management fee and 20 percent of profits above a hurdle rate,
the so-called carried interest. Average hedge fund performance
too has been lackluster in recent years despite the high
As for APFC, it’s hardly a neophyte in the smart
beta arena. The fund began investing in what it calls
quasi-index strategies nearly 10 years ago, allocating money to
Dimensional Fund Advisors
, and using benchmarks like
Bank of New York Mellon Corp.
’s FTSE RAFI US 1000 Index — which
harnesses algorithms to apportion assets to stocks based on
such characteristics as sales, cash flow, dividends and book
value. About 8 percent of the the fund’s $20.4
billion stock portfolio was allocated to such smart beta or
other quasi-index strategies as of June 2014.
The discussion in December touched on whether smart beta fees
justified the returns, according to published minutes of the
meeting. Willoughby suggested a standalone account was one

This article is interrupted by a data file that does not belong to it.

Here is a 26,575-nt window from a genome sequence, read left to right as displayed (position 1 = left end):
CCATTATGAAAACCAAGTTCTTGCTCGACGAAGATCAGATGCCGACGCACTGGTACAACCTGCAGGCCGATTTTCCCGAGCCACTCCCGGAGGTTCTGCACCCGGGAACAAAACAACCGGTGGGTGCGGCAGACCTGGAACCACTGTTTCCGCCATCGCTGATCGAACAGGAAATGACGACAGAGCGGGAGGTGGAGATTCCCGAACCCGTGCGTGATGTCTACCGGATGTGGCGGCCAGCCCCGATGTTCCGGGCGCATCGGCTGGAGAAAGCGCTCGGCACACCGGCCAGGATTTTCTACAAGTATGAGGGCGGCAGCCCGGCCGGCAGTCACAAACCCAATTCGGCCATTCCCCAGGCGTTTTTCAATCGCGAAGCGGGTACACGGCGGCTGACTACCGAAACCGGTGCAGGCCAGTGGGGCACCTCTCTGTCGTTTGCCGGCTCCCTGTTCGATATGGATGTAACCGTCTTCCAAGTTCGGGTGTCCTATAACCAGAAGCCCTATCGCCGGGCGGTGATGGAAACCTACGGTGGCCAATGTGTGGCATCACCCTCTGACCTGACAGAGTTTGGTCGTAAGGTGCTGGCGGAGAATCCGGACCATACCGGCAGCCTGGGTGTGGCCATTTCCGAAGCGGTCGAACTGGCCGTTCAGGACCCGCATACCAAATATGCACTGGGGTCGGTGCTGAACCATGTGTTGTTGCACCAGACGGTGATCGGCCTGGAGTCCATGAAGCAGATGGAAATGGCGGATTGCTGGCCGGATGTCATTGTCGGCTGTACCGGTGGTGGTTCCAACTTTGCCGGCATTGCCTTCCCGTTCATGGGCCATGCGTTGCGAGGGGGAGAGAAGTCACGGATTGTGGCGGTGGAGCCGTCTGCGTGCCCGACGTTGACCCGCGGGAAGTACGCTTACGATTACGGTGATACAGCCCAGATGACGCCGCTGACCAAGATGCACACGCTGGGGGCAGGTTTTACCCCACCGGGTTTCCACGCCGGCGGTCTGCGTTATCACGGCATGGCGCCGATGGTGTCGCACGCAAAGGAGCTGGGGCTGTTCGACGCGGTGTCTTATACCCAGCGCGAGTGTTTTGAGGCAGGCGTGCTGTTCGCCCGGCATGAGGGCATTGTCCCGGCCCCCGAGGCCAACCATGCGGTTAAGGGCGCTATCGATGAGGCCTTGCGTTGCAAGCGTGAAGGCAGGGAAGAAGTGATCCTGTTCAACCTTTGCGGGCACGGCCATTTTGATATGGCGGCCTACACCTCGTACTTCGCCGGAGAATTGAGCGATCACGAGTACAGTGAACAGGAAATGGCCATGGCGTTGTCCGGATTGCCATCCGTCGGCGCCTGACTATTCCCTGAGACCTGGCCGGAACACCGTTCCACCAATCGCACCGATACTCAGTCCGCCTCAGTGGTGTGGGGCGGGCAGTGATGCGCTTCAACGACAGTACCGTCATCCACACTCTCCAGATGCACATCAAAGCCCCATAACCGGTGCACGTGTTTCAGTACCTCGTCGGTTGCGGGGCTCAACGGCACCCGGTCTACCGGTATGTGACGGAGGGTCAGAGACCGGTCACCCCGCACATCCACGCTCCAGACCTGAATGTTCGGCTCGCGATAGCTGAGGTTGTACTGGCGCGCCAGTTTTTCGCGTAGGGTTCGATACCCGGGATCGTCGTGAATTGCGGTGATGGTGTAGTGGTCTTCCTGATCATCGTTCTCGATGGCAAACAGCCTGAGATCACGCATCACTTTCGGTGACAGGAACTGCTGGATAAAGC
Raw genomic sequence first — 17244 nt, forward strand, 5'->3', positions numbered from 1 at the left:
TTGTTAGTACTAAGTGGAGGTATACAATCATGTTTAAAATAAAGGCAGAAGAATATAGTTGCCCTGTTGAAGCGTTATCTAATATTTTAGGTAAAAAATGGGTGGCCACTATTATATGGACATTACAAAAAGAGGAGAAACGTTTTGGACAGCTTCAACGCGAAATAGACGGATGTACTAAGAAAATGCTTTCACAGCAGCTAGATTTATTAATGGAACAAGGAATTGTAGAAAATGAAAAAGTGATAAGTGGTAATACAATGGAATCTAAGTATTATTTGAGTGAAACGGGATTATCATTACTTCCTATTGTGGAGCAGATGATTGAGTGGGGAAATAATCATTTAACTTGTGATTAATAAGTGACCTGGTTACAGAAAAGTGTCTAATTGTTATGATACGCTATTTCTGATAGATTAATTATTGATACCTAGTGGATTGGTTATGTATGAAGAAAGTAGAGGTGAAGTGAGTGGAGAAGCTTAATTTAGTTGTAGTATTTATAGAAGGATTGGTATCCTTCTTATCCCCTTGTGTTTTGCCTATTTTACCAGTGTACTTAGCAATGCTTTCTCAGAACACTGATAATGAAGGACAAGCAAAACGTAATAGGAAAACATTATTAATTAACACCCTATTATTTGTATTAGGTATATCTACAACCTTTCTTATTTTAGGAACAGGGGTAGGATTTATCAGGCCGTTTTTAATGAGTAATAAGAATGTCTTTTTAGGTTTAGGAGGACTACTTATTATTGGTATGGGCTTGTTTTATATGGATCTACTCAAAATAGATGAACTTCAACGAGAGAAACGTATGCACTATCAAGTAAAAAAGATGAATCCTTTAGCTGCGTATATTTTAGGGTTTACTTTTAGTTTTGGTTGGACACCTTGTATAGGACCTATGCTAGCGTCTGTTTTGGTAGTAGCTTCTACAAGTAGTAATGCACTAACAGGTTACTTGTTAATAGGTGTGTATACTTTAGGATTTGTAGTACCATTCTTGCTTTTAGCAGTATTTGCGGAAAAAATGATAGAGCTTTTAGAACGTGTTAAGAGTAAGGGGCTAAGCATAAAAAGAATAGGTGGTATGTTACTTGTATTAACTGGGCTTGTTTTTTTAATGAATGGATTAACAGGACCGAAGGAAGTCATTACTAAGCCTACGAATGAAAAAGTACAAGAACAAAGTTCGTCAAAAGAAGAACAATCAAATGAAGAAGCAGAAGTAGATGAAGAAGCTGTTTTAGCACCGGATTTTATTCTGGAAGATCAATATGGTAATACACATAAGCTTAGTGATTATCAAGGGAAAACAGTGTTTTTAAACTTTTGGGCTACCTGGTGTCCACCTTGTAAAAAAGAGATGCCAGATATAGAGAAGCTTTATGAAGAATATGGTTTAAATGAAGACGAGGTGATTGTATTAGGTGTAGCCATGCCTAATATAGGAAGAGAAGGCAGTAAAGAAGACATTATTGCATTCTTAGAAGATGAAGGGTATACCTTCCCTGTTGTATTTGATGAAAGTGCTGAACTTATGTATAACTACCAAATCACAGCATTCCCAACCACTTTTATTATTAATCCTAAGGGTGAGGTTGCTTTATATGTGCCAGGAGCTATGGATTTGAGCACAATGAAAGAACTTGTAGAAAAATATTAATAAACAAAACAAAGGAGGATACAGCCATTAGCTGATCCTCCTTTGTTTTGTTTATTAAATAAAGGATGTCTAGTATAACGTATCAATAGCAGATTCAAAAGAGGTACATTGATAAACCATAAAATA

possibility, but also said that APFC’s size would
allow it to negotiate favorable fees.
The APFC trustees agreed to study the matter. Last month New
, the asset management giant with big indexed portfolios which
is also a major smart beta investor, made an educational
presentation to the fund’s trustees. No decision
as to whether to allocate the additional $1 billion, or to who,
has been made, according to an APFC spokesperson.
Scale matters in other ways. NZ Super’s Whineray
said big investors, if they choose to allocate to smart beta
strategies, shouldn’t be parsimonious.
"If you decide that smart strategies fit you, you should really
be in them in a serious fashion," he said. "I see a few people
do smart beta and they put 2 percent of their portfolio in
value and you think 'what’s the point of
that?’. You’ll just be creating a lot
of administrative and internal monitoring for something
that’s not going to make a great deal of
difference on your portfolio."
The long-term time horizons of sovereign wealth funds should
work in their favor too, since many smart beta strategies are
cyclical. Value and growth stocks, for example, go in and out
of style as do small-capitalization stocks versus large ones
— often for reasonable economic or market-related
reasons. In the early 2000s, high quality stocks —
those with low debt and consistent earnings —
underperformed for several years.
The ultimate lesson of smart beta investing strategies may
simply be having the conviction to tack against current
investment fashions. Being a contrarian, after all, can
generate outsized rewards.